Magnetic and Tectonic Trends Over the Hawaiian Ridge

  1. Leon Knopoff,
  2. Charles L. Drake and
  3. Pembroke J. Hart
  1. Alexander Malahoff and
  2. George P. Woollard

Published Online: 18 MAR 2013

DOI: 10.1029/GM012p0241

The Crust and Upper Mantle of the Pacific Area

The Crust and Upper Mantle of the Pacific Area

How to Cite

Malahoff, A. and Woollard, G. P. (2012) Magnetic and Tectonic Trends Over the Hawaiian Ridge, in The Crust and Upper Mantle of the Pacific Area (eds L. Knopoff, C. L. Drake and P. J. Hart), American Geophysical Union, Washington, D. C.. doi: 10.1029/GM012p0241

Author Information

  1. Hawaii Institute of Geophysics, University of Hawaii, Honolulu, Hawaii

Publication History

  1. Published Online: 18 MAR 2013
  2. Published Print: 20 APR 2012

Book Series:

  1. Geophysical Monograph Series

Book Series Editors:

  1. Waldo E. Smith

ISBN Information

Print ISBN: 9780875900124

Online ISBN: 9781118663738



  • Aeromagnetic surveys;
  • Bathymetry;
  • French Frigate Shoals;
  • Hawaiian ridge;
  • Magnetic and tectonic trends;
  • Magnetic anomalies;
  • Magnetic susceptibility employed;
  • Murray and Molokai fracture zones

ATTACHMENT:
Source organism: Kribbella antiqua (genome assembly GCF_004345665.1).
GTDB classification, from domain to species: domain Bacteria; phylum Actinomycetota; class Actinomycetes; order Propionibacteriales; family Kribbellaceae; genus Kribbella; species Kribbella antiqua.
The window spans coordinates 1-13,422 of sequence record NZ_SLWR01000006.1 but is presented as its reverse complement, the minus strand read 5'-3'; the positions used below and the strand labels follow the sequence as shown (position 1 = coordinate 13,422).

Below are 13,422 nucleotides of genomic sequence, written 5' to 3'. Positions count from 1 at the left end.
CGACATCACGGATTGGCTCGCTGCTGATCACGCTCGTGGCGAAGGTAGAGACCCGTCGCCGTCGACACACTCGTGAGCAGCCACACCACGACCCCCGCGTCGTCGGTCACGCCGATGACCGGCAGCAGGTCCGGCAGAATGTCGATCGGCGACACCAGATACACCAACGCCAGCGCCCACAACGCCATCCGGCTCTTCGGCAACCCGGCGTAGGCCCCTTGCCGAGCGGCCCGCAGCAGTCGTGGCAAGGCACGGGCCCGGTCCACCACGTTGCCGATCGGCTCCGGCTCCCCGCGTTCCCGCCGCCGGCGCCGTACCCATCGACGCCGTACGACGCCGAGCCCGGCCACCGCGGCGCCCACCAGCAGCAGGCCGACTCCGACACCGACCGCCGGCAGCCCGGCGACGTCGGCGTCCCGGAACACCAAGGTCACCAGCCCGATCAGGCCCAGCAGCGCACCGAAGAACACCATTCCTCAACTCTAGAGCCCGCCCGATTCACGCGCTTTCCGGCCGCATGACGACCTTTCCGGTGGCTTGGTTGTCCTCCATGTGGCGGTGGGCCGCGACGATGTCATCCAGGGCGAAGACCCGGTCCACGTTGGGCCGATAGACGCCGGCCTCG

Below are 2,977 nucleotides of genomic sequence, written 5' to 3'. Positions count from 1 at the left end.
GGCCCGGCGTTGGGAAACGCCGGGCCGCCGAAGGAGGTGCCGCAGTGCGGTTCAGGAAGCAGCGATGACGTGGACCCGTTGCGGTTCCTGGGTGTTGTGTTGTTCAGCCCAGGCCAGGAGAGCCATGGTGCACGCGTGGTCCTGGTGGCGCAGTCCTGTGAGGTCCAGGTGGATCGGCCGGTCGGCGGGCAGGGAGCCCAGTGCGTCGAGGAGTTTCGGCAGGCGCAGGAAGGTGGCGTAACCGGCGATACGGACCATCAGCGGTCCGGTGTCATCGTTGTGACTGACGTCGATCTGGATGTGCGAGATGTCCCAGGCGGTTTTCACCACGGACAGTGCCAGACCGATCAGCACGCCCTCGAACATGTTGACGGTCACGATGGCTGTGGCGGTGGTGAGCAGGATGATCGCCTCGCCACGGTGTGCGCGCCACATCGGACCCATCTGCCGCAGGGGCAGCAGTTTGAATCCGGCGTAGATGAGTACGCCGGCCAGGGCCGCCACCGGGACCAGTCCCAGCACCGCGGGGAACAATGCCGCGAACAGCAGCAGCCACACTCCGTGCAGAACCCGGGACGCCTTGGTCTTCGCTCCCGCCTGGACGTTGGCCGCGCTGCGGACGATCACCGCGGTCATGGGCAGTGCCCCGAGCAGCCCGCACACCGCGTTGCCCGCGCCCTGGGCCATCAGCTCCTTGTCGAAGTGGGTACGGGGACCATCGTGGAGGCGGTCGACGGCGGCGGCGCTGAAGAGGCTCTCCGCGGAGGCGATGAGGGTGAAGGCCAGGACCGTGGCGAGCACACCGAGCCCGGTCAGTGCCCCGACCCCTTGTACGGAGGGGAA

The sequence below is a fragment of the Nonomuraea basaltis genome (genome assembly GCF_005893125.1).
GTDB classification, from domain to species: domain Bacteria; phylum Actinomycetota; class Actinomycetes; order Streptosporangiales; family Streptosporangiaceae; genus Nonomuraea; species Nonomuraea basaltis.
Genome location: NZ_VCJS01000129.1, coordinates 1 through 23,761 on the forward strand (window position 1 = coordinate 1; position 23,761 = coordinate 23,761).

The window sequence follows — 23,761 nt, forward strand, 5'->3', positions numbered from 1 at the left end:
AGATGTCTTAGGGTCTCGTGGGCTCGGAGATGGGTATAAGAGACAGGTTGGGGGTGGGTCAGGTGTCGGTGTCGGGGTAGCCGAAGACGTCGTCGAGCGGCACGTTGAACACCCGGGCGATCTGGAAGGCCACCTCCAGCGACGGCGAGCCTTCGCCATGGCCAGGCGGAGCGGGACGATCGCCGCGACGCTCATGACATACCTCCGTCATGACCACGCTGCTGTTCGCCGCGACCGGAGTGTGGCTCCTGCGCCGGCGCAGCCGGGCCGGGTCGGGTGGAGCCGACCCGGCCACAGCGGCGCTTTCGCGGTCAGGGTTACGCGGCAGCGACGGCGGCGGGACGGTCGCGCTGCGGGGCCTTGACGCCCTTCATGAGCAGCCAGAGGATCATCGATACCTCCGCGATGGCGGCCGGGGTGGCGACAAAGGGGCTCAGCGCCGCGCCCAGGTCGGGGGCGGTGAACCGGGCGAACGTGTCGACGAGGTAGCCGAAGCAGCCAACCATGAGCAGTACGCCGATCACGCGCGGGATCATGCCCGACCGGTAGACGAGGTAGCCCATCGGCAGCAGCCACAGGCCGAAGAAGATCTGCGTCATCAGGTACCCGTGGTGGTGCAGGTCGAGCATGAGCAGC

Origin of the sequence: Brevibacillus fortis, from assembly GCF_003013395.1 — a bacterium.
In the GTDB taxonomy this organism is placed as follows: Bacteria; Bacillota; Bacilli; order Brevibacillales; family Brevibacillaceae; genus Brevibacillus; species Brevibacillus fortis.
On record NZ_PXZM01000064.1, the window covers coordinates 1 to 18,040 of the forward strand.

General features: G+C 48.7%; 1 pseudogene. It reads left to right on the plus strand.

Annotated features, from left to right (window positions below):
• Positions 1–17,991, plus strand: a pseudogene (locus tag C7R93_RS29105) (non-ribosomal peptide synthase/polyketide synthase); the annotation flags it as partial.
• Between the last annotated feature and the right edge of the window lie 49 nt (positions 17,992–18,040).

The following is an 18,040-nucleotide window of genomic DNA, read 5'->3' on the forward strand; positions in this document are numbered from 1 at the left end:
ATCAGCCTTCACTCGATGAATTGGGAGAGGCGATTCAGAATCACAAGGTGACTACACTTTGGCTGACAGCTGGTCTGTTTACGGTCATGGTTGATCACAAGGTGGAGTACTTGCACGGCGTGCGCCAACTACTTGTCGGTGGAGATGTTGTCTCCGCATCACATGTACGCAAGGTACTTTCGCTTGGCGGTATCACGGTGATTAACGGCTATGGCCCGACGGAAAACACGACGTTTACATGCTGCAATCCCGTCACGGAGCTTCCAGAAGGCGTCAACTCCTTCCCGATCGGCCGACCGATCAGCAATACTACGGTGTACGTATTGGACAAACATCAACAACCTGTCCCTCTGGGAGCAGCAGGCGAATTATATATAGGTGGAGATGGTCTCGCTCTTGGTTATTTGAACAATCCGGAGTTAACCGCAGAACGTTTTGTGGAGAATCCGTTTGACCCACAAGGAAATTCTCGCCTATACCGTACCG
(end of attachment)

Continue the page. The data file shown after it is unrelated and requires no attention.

In 1965–1966, aeromagnetic surveys were conducted over a strip about 200 miles wide covering the Hawaiian ridge and adjacent areas from the Island of Hawaii to Midway Island. This paper presents analyses of the data collected for that portion of the survey between the Island of Hawaii and French Frigate Shoals. An Apache twin-engined aircraft equipped with a towed Elsec proton magnetometer was used for the survey and was flown at 200 km/hour at an altitude of 3100 meters above sea level. Navigation was controlled with a combined Loran A-Loran C receiver; the magnetic profile crossing errors indicate that the navigational accuracy was of the order of a few kilometers. The magnetometer detector head towed about 25 meters behind and below the aircraft, and the reading frequency was once every 7 seconds. The profiles were spaced 5 to 15 km apart. The results agree very well with those obtained in 1963–1964 for detailed (1-mile) aeromagnetic profiles established over the major islands of the Hawaiian ridge by the authors. Analyses of the earlier measurements showed there is a direct relationship between magnetic anomalies, positive Bouguer gravity anomalies, centers of volcanism, and dike-intruded rift systems where higher than normal seismic velocities are obtained. The new work shows there is a surprising continuity of the magnetic anomalies from east of the Hawaiian ridge across to the area west of the ridge. The strike and location of the magnetic anomaly lineations coincide in general with those of the Murray and Molokai fracture zones. Over the Hawaiian ridge the east-west pattern of anomalies is disturbed by smaller wavelength northwest-southeast striking anomalies and by a complex pattern of anomalies related to local volcanism. In this paper the observed magnetic anomalies are related to bathymetric and structural features and an attempt is made to interpret the magnetic anomalies in terms of geologic structure.